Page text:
Louisiana Attorney General Jeff Landry is suing the U.S. Army Corps of Engineers over land loss in the White Lake Wetlands Conservation Area, seeking to force the federal agency to do restoration work in the nearly 72,000-acre state nature preserve in Vermilion Parish.

Filed Friday in U.S. District Court in Lafayette, the suit puts the blame directly on the Corps for land that has disappeared along the Intracoastal Waterway, claiming the agency failed to maintain the channel for decades, which allowed destructive saltwater intrusion into Louisiana wetlands.

First approved by Congress in 1925, the shipping channel was carved out of Louisiana and Texas swamps between New Orleans and Galveston, Texas, through 300-foot servitudes granted by landowners. The channel runs through about 10 to 12 miles of the White Lake preserve, which is south of Gueydan.

Landry said in a news conference Friday that much of the waterway is now wider than the original land corridor.

“What this suit today is about is the Corps of Engineers’ refusal to abide by its own servitude. When the Intracoastal was dug, the Corps was granted a 300-foot servitude. Today, in some places, the channel is over 900 feet,” Landry said.

The canal servitude through the conservation area — which now is managed by the Louisiana Department of Wildlife and Fisheries — was granted to the Corps in 1928 when the area was still private land. The servitude was carried over to the state in 2002 when it took ownership of the huge freshwater marsh, which is known for its waterfowl, shore birds and other wetland species, the lawsuit notes.

Ricky Boyett, a spokesman for the Corps in New Orleans, said Friday the agency can't comment on pending litigation.

Landry has involved his office in other litigation over the state’s wetland losses. He and Gov. John Bel Edwards have intervened in lawsuits that parish governments have filed claiming oil company drilling, dredging and canal building destroyed wetlands.

The two politicians have suggested in the past that they were working together to try to settle those cases, but Edwards, a Democrat, and Landry, a Republican, have had a testy relationship since both were elected in 2015. Landry — often mentioned as a potential gubernatorial challenger to Edwards in 2019 — has asserted his authority as the state’s top lawyer in a variety of issues, often putting him at odds with legal positions pushed by the governor.

On Friday, Edwards' office said Landry filed the lawsuit against the Corps without consulting the governor or the state Coastal Protection and Restoration Authority.

"It’s unfortunate that the agency charged with developing strategies for dealing with coastal wetlands was not consulted at all," the governor's office said in a statement following Landry's news conference announcing the suit. "While coastal restoration is a top priority of Gov. Edwards, as evidenced by the significant work we have done over the last two years to expedite projects, we will review the lawsuit once the language is provided to us and determine the best path forward for the state.”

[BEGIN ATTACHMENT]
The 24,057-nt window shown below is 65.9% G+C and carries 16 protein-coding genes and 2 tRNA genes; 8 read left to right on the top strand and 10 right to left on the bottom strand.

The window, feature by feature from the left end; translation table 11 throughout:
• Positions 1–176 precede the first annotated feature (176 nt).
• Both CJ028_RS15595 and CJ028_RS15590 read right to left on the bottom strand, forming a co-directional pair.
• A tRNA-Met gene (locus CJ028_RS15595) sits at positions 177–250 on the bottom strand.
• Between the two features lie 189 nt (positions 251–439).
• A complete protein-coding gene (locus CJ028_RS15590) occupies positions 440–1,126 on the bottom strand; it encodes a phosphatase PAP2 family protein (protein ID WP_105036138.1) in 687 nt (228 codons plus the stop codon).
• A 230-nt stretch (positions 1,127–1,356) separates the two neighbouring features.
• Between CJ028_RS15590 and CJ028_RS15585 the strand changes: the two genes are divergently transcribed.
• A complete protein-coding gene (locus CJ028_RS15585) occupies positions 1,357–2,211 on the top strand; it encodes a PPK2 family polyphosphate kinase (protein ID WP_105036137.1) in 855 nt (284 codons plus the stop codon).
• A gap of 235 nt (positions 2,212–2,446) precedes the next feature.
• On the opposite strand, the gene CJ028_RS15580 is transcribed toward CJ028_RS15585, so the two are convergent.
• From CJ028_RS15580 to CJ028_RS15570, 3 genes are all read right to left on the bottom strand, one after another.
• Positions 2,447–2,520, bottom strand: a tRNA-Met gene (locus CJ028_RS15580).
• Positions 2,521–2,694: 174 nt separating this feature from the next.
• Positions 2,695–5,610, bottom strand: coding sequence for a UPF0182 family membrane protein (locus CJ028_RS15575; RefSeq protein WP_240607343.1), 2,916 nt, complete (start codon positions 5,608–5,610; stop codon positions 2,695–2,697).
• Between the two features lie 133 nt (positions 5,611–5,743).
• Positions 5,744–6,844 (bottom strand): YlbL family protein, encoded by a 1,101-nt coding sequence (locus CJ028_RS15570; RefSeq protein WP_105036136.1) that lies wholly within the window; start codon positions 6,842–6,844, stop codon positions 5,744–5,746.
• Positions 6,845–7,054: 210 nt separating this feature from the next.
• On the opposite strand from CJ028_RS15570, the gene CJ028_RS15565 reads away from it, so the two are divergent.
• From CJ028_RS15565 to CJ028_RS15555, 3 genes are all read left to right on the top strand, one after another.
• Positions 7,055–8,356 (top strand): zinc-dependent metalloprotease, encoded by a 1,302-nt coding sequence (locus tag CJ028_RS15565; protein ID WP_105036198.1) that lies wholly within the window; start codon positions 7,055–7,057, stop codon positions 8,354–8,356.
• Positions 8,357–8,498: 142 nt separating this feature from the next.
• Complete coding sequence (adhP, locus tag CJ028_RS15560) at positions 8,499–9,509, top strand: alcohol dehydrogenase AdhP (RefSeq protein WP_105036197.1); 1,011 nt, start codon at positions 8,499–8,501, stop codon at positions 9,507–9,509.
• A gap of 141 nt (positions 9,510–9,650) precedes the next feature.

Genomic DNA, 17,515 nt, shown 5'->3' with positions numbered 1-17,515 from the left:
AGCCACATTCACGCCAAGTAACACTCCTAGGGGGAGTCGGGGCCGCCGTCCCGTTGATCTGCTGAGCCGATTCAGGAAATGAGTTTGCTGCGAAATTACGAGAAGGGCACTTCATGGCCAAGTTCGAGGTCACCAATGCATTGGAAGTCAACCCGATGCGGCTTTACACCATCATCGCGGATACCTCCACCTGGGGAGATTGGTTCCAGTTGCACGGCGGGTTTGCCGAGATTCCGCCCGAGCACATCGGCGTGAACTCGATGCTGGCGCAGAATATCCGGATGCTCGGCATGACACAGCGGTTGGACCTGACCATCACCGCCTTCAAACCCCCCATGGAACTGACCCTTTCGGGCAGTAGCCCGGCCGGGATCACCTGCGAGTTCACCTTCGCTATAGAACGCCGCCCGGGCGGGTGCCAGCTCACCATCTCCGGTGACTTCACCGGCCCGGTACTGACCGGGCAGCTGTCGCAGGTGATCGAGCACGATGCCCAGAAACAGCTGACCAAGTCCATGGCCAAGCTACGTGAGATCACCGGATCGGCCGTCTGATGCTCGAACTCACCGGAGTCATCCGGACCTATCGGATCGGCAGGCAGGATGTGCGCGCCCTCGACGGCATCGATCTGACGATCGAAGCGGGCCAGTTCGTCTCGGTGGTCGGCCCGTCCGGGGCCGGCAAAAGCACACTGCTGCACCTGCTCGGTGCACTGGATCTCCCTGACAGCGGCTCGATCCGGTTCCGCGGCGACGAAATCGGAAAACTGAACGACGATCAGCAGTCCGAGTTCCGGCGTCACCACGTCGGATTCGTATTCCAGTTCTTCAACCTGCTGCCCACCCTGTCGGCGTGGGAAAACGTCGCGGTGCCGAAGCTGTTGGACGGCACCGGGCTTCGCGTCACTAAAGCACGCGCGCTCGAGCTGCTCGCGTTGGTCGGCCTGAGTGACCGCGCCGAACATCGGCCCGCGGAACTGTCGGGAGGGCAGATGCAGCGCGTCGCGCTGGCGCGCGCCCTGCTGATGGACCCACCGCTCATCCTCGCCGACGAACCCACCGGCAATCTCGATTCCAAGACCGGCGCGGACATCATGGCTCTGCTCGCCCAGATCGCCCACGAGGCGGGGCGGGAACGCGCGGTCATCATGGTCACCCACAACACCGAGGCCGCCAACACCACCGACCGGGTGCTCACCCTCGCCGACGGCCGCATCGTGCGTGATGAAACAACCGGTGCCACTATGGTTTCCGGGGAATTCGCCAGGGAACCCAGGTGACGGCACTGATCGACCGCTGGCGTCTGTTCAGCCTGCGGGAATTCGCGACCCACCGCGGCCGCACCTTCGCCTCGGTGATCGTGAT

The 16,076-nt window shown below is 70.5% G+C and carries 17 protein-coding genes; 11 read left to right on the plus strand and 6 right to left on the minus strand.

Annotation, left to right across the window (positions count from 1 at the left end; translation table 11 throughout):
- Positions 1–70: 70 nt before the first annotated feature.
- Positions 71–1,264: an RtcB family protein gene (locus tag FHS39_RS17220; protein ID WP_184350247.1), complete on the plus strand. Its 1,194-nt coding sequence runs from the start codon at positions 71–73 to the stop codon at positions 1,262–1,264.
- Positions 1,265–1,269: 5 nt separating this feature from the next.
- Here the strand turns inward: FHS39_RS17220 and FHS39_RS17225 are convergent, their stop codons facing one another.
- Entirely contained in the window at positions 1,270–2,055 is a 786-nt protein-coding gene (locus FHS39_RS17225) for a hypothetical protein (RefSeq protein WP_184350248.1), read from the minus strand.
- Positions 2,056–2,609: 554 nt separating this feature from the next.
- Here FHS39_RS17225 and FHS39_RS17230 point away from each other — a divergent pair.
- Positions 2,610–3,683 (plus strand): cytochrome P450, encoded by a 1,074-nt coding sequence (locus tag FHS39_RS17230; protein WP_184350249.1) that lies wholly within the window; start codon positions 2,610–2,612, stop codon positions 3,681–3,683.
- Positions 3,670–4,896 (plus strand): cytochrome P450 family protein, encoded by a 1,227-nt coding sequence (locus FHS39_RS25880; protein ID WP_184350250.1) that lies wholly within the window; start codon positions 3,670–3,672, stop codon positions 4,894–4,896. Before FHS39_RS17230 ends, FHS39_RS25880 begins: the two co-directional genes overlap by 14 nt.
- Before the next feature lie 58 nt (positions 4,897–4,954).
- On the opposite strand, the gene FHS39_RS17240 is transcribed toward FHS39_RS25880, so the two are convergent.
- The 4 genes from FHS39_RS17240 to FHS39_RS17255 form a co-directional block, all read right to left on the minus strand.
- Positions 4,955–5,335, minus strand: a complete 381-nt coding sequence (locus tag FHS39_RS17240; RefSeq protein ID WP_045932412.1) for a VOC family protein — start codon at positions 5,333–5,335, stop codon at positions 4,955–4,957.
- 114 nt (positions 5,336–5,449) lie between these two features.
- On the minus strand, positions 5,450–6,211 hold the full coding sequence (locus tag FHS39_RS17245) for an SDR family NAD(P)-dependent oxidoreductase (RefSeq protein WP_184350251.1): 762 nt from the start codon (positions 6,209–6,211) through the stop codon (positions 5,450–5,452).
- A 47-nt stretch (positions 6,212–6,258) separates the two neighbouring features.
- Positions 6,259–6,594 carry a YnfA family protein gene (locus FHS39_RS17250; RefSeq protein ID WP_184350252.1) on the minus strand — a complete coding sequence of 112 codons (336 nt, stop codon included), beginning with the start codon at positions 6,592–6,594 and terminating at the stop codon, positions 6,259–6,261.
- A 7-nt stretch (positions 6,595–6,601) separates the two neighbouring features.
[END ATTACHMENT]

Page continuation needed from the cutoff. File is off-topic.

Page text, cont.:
Landry said at the news conference that the Corps' failure has cost Louisiana thousands of acres, and the lawsuit will hold regulators accountable to the law just like the average citizen would be.

U.S. Rep. Garret Graves, a Baton Rouge Republican, released a statement in support of the suit, noting he was unable to attend the news conference because of the budget debate in Washington, D.C. 

“As Americans, owning and enjoying private property is a fundamental Constitutional right. For far too long, this right has been ignored and trampled upon. What’s worse is this damage, destruction and other abusive and illegal actions are being taken by our own federal government through the Corps of Engineers,” Graves said.

The lawsuit will be handled by Couhig Partners, L.L.C., a New Orleans-based law firm. 

Both attorney Rob Couhig and Landry added that the state isn’t looking for monetary damages and just wants the Corps to restore the lost land and take appropriate measures to halt further damage along the Intracoastal Waterway.

“We’re not looking for some sort of jackpot justice. What we’re looking for is for the Corps of Engineers to restore the land that has been lost outside the servitude and put into place a mechanism for that servitude to be maintained,” Landry said.

Despite the sweeping language about the state’s wetlands losses offered Friday by Landry, LSU law professor Edward Richards noted that, based on the suit filed, it is a “very narrow claim for this length of canal that goes through the White Lake property” and seeks to restore land on which the canal has encroached.

“Whatever the grand pronouncements, this lawsuit is very geographically limited,” Richards said.

In the news conference, Landry was asked how the new lawsuit squares with his intervention in the litigation by coastal Louisiana parishes against oil companies over land loss. Landry said the majority of the state's coastal problems were caused by the federal government through the Corps.

"It's well documented that the Corps of Engineers' policy is responsible for a vast majority of our Louisiana coastal problems,” Landry said. “Now whether there are other parties that are responsible as well, that's yet to be determined. ... Policy decisions have consequences, and those policy decisions are having consequences here in Louisiana," Landry said.

Follow David J. Mitchell on Twitter, @NewsieDave.